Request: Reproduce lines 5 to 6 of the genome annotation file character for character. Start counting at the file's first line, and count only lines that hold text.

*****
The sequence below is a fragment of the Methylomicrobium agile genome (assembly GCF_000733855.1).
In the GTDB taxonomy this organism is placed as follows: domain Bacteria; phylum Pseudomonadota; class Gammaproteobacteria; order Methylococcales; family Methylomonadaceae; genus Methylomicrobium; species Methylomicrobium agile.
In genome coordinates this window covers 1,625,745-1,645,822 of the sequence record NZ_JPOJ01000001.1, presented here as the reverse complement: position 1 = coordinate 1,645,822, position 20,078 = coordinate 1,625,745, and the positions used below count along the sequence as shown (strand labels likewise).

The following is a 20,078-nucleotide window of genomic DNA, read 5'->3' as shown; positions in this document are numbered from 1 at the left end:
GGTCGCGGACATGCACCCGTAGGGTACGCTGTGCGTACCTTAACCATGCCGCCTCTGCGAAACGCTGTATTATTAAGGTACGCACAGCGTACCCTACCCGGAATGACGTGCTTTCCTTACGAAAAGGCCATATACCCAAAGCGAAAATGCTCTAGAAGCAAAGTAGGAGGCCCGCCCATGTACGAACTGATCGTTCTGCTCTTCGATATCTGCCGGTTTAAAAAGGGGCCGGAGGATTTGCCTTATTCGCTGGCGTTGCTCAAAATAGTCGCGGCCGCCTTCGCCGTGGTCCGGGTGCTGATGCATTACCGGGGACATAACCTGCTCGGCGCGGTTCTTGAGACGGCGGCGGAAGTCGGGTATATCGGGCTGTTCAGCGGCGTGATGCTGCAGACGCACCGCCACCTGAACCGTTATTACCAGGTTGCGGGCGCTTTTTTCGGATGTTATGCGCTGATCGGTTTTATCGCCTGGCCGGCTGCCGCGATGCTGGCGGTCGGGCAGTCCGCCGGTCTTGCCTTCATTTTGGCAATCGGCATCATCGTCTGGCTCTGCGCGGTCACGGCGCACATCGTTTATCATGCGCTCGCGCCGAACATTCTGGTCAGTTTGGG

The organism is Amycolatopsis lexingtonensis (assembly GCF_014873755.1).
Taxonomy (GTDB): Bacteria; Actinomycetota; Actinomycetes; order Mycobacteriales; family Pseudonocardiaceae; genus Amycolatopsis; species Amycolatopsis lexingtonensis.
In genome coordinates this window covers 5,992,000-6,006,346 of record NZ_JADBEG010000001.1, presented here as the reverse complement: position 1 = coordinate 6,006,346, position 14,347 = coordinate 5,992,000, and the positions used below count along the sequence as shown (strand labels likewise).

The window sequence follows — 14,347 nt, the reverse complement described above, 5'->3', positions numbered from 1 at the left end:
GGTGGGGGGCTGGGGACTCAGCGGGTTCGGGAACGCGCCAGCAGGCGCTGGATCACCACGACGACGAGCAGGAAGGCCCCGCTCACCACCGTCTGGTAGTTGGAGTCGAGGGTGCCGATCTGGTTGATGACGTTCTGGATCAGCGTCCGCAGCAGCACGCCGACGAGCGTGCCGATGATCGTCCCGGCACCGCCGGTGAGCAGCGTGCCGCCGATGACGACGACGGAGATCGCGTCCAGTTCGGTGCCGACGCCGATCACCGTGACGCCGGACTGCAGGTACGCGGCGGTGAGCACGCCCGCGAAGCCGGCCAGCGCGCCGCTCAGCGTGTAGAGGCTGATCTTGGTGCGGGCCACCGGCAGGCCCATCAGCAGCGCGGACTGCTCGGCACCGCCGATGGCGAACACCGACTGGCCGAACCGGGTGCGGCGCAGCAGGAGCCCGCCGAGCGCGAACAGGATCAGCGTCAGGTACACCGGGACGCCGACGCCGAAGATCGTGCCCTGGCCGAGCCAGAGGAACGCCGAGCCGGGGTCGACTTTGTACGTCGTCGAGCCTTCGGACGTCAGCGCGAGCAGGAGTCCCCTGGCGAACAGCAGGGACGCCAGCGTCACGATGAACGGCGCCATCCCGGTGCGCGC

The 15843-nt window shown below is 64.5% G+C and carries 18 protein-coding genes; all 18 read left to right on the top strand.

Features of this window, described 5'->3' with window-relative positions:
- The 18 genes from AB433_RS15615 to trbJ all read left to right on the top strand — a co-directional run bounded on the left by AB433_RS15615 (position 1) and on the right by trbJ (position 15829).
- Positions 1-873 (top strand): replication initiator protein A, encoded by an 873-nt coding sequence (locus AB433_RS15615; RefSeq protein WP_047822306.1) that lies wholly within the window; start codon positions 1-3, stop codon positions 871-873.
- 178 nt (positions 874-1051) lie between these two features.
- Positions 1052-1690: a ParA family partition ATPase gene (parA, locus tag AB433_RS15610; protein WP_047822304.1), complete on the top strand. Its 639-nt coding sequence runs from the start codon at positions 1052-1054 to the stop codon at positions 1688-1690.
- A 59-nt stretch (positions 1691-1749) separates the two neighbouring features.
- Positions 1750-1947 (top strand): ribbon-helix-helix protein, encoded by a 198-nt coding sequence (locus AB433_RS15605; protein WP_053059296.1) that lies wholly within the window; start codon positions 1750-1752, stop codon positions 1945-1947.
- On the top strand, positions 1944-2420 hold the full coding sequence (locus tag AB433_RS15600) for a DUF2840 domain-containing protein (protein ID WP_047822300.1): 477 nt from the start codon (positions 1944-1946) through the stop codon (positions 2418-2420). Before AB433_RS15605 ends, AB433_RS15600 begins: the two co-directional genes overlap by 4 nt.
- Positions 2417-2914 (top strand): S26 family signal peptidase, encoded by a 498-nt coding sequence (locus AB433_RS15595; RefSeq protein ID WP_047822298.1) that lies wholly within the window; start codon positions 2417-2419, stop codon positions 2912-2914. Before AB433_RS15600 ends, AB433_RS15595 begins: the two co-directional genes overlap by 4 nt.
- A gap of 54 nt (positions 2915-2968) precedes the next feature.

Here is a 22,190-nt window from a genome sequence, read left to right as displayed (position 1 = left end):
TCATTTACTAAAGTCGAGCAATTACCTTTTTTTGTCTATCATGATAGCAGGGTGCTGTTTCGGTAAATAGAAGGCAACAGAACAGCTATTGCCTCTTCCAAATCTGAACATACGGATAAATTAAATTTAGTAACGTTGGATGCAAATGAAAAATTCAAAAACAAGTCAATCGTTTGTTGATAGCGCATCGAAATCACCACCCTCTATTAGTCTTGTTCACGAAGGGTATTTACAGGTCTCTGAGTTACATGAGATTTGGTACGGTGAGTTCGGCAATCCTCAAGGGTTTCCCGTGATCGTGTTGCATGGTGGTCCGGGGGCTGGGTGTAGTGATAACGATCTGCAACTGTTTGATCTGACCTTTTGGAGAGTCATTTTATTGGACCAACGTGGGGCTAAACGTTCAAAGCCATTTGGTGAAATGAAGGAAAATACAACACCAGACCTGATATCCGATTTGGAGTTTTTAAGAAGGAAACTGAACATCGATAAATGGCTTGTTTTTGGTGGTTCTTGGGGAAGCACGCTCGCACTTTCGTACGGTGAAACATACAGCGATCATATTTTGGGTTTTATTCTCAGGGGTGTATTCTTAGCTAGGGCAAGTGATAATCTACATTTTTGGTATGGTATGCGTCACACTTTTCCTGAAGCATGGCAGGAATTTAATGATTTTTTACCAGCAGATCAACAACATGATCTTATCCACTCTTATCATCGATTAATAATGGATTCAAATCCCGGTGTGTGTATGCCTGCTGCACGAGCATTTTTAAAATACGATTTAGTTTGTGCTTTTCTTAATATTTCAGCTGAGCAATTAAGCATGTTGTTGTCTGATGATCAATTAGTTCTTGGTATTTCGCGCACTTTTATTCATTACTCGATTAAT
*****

GGTCGCGGACATGCACCCGTAGGGTACGCTGTGCGTACCTTAACCATGCCGCCTCTGCGAAACGCTGTATTATTAAGGTACGCACAGCGTACCCTACCCGGAATGACGTGCTTTCCTTACGAAAAGGCCATATACCCAAAGCGAAAATGCTCTAGAAGCAAAGTAGGAGGCCCGCCCATGTACGAACTGATCGTTCTGCTCTTCGATATCTGCCGGTTTAAAAAGGGGCCGGAGGATTTGCCTTATTCGCTGGCGTTGCTCAAAATAGTCGCGGCCGCCTTCGCCGTGGTCCGGGTGCTGATGCATTACCGGGGACATAACCTGCTCGGCGCGGTTCTTGAGACGGCGGCGGAAGTCGGGTATATCGGGCTGTTCAGCGGCGTGATGCTGCAGACGCACCGCCACCTGAACCGTTATTACCAGGTTGCGGGCGCTTTTTTCGGATGTTATGCGCTGATCGGTTTTATCGCCTGGCCGGCTGCCGCGATGCTGGCGGTCGGGCAGTCCGCCGGTCTTGCCTTCATTTTGGCAATCGGCATCATCGTCTGGCTCTGCGCGGTCACGGCGCACATCGTTTATCATGCGCTCGCGCCGAACATTCTGGTCAGTTTGGG

The organism is Amycolatopsis lexingtonensis (assembly GCF_014873755.1).